Association offers to help manage Hindu burial sites in Selangor

Raman makes his way through thick vegetation to get to the Hindu burial ground that has been misused as a oil palm plantation.The Malaysian Indian Burial Site Management Association has offered to assist the Selangor Government to manage Hindu burial sites in the state until a proper state-level body is formed.

Its chairman M. M. Raman said the association was willing to step forward to ensure areas that had been gazetted as burial sites were not misused.

Since Selangor does not have a Hindu Endowment Board to manage the burial sites, Raman said the association was prepared to carry out the task temporarily.

“We are concerned that Hindu burial sites are being misused by some influential individuals for self-gain.


“Therefore, it is high time we do something about it immediately,’’ he said.

Raman was commenting on this week’s StarMetro report which showed that more than 10 graveyards in the state are being misused

It revealed that these gazetted Hindu burial grounds in Selangor were being used for agriculture and commercial purposes.

It is estimated that more than a quarter of 47 gazetted Hindu burial grounds in the state are affected.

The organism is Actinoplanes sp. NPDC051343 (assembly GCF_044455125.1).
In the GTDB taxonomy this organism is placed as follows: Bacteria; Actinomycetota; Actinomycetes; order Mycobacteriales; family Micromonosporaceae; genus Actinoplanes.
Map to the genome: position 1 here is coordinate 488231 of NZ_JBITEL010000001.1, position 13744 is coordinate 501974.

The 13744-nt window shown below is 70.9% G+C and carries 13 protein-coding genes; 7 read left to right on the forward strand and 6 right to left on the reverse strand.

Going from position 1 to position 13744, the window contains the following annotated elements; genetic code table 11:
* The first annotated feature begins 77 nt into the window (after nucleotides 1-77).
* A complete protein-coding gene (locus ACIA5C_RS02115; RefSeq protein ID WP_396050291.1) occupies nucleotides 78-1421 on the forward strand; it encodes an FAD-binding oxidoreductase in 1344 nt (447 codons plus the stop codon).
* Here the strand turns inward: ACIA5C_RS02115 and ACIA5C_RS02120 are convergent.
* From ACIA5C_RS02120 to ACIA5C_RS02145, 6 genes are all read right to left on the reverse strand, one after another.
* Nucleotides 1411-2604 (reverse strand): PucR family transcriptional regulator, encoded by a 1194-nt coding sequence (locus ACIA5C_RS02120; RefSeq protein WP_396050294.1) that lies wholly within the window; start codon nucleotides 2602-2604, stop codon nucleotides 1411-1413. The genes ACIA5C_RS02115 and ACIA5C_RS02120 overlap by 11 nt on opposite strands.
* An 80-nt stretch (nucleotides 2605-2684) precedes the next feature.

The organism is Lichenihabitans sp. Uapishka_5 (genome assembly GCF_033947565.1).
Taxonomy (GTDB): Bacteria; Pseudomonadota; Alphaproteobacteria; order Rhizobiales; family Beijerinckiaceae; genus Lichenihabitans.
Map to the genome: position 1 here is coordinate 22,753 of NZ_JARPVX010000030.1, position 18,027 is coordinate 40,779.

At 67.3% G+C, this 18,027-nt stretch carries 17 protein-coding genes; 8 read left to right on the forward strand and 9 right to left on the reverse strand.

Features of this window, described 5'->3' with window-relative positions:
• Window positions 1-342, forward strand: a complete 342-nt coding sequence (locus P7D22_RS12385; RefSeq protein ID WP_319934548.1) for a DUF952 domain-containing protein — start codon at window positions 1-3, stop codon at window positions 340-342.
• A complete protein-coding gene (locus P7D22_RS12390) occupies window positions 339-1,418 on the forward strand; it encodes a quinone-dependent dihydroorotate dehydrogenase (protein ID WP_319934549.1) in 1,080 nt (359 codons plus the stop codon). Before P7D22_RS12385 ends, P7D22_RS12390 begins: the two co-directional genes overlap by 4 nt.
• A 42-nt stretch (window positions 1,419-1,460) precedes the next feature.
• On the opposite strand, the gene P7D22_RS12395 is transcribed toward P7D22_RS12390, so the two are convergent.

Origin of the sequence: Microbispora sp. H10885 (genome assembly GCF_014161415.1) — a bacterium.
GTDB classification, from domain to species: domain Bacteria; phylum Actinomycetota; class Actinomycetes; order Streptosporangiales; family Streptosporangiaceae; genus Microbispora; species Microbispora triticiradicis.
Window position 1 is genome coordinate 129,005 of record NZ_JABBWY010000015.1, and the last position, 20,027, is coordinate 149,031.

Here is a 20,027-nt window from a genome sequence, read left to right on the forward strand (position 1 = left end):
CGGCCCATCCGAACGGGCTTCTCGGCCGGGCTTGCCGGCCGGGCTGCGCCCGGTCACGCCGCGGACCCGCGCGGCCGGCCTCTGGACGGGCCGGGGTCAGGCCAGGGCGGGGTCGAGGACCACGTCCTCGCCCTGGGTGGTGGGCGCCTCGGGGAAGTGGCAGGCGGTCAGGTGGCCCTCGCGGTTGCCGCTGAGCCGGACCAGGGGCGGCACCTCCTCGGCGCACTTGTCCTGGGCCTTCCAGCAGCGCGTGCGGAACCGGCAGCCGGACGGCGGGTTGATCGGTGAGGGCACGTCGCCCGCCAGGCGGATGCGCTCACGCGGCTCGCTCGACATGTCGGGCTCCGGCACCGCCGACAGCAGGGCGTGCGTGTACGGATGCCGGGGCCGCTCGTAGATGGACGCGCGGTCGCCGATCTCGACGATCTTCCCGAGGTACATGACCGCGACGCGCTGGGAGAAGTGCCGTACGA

The Malaysian Hindu Sangam (MHS) said the misuse of burial grounds in Selangor was rampant.

“These burial grounds were handed over to political parties with individuals named as caretakers.

“These individuals are leasing the land out mostly for farming with the money going into their own pockets,” he added.

Mohan claimed that the problem was not unique to Selangor and existed throughout the country.

He said they had asked the Federal and state governments to regazette the sites for burial and they should be given to registered temples or MHS to manage.

In Kedah, he said, an effort was made to transfer all the burial land to MHS but it was not successful.

“Most of the burial grounds are under the care of temples and are properly managed although there have been cases of temples renting the area out to plant crops,” he added.

Mohan said they have no problem with temples doing this to earn an income but stressed the land must be returned when requested.

He added that the state government should look into the problem as burial grounds are needed because many Hindus chose to bury their dead.

“Many Hindus opt for burial especially if their ancestors were buried because they want to continue the tradition,” said Mohan.

He explained that the decision to bury or cremate depended on the Hindu sect each family followed.

“Many Hindus prefer not to cremate children, so the need for burial grounds.” he added.

Source: The Star